Infrastructure Canada invests in public transit and requires Community Employment Benefits agreements

An April 11 article in the National Observer, “After massive investments , Trudeau government puts public transit on track” attempts to explain the political and bureaucratic tangle of the Canada Infrastructure Plan in the wake of a series of press releases by the federal government.  Those press releases have announced  $33 billion in funding for infrastructure projects through bilateral agreements with the provinces and territories, with the lion’s share – $20.1 billion –  going to public transit.  The National Observer article also profiles some public transit projects already announced or in progress: the 12.5-kilometre, 13 stations Ottawa light rail project; a  $365 million plan to extend the Montreal’s  Blue Line for five stops; Calgary’s Green Line LRT; Victoria B.C.’s plan to improve resilience against seismic activity; and new electric and hybrid buses for Gatineau and Laval, Quebec, and London Ontario. Another excellent update of Canada’s public transit appeared in Corporate Knights magazine in January 2018, “The e-bus revolution has arrived”. And in March, Winnipeg Transit released its report on electrification of its bus fleet- summarized by the CBC here ; Winnipeg is home to the New Flyer Industries, which manufactures the battery-electric buses in use.

Public transit is obviously good for reducing Canada’s transportation-related GHG emissions, and investments at this scale are obviously important sources of  job creation. The Bilateral Letter of Agreement with Ontario states: “ a Climate Lens will be applied to these federal investments, and a Community Employment Benefits Reporting Framework will be applied for relevant programs under the Investing in Canada Plan. Both the Climate Lens and the Community Employment Benefits Reporting Framework will be developed in consultation with provinces, territories, municipalities and other stakeholders over the next few months and will be embedded in the integrated bilateral agreements once completed.”   Community benefits agreements are already in place in some transit construction projects in Toronto,  and Ontario passed the  Infrastructure for Jobs and Prosperity Act, 2015 , which states: “Infrastructure planning and investment should promote community benefits …. to improve the well-being of a community affected by the project, such as local job creation and training opportunities”.

For inspiration on another side of the issue, read the recent article, “Connecting green transit and great manufacturing jobs” in Portside on April 14.  It provides a very detailed case study of the fight to bring domestic, union jobs to light rail manufacturing in Los Angeles,  a campaign spearheaded by Jobs to Move America (JMA) .  From their website, JMA “is dedicated to ensuring that the billions of public dollars spent on American infrastructure create better results for our communities: good jobs, cleaner equipment, and more opportunity for historically marginalized people.”  Their website provides research papers and news updates.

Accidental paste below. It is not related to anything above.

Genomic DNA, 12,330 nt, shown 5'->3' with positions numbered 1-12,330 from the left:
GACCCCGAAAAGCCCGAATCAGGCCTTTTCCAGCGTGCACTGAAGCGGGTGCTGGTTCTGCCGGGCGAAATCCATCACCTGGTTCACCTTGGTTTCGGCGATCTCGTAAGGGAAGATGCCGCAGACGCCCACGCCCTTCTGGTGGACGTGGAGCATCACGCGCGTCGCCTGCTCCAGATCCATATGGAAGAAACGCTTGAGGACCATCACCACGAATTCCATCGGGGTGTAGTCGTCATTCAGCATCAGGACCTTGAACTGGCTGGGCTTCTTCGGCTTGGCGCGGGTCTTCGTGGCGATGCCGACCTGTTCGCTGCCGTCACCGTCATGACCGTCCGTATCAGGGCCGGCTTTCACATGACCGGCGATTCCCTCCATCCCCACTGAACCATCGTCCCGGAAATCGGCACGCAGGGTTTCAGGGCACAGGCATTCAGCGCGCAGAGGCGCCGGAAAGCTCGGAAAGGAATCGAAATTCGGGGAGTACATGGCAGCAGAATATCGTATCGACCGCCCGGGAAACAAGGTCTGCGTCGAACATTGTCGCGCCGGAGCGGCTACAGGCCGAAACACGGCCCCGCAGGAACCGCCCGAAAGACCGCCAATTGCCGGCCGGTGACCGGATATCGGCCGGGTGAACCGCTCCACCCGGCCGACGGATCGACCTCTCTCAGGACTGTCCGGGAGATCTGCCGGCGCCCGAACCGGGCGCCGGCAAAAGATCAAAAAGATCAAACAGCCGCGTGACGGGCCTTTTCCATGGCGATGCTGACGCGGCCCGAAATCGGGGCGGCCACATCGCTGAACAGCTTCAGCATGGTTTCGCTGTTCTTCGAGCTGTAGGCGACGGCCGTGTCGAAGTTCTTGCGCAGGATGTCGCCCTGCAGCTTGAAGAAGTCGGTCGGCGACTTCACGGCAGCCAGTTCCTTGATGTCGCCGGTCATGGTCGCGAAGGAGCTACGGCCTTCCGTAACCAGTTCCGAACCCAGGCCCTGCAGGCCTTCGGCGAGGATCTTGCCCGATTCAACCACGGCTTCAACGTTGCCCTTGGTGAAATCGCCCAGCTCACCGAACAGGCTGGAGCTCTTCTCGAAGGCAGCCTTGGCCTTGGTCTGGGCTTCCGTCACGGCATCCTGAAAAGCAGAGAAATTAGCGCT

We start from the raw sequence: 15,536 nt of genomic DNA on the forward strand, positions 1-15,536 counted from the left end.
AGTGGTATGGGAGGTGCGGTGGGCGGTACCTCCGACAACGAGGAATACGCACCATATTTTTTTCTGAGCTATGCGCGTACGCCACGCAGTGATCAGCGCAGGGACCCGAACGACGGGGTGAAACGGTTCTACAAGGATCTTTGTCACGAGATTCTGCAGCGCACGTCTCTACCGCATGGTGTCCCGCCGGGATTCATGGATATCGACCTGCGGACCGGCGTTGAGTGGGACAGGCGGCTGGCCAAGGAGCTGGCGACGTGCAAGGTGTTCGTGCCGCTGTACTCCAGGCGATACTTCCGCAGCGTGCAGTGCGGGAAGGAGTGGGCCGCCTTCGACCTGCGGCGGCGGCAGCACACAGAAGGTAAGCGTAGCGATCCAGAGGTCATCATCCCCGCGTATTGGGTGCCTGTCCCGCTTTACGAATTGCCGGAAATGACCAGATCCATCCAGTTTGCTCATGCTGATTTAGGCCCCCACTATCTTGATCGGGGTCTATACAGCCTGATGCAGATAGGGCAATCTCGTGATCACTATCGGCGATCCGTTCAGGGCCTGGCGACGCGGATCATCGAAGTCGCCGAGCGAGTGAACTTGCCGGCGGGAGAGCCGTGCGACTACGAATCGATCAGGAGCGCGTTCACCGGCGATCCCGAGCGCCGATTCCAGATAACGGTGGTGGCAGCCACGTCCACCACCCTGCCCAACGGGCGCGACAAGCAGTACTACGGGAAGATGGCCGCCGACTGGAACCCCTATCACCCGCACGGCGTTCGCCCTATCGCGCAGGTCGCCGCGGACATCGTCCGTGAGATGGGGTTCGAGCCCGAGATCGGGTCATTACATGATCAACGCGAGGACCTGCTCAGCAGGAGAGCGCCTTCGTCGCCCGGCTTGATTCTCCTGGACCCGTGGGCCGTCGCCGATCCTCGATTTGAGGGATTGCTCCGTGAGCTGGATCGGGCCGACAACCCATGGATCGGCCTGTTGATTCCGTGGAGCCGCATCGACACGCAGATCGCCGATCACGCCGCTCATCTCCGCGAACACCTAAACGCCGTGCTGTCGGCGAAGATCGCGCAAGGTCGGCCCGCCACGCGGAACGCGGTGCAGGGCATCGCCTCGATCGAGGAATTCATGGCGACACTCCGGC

electric_bus_banner Winnipeg

New Flyer Electric Bus, Winnipeg Manitoba. Image from http://winnipegtransit.com/en/major-projects/electric-bus-demonstration/ 

 

Ontario announces initiative re energy efficiency in hospitals, and updates Infrastructure Plan

hospital for sick kidsA press release on November 27 from Ontario’s Ministry of Health announced  an  investment of $64 million through  a Hospital Energy Efficiency Program, which will support 180 projects at 98 hospitals across the province, providing more efficient heating, ventilation, air conditioning and lighting. The funds will be directed from the proceeds of cap and trade auctions, and are in addition to the $9 billion for new hospital projects already announced in the 2017 Budget statement, as part of Infrastructure spending.

On November 28,  the government released Building Better Lives  , an  update for 2017 about the  Ontario Long Term Infrastructure Plan which was launched in 2014, and which integrates climate change priorities in infrastructure planning for public transit, transportation, schools and hospitals.    The government press release cites a study by the Centre for Spatial Economics to defend its program.   The Economic Benefits of Public Infrastructure Spending in Ontario (March 2017) estimates that  in the short-run, gross domestic product rises $0.91per dollar of spending, 4.7 jobs are generated per million dollars spent,  and $0.27 of each dollar spent by government is recovered in additional Ontario and federal and government revenues.

Building Better Lives also includes a Technical Appendix with details on the asset management strategies of key ministries and agencies, as well as information about their assets. The Appendix also provides an overview of the three-year review to be undertaken to identify best practices and to transform the asset management process for government ministries.  This status report and review is required under the Ontario Infrastructure for Jobs and Prosperity Act, 2015.

Responses to Climate change-related weather disasters in 2017

Photo from B.C. Wildfire Service

The summer of 2017 has seen unprecedented forest fires, heat waves, floods and hurricanes around the world, with flooding and forest fires in Canada.  In response, Canada’s Minister of Environment and Climate Change announced the launch of an advisory Expert Panel on Climate Change Adaptation and Resilience on August 29, to be chaired by Dr. Blair Feltmate, Head of the Intact Centre on Climate Adaptation at the University of Waterloo. The Expert Panel will be composed of  academic, private sector, government, non-government, and Indigenous representatives. CBC summarizes the initiative here .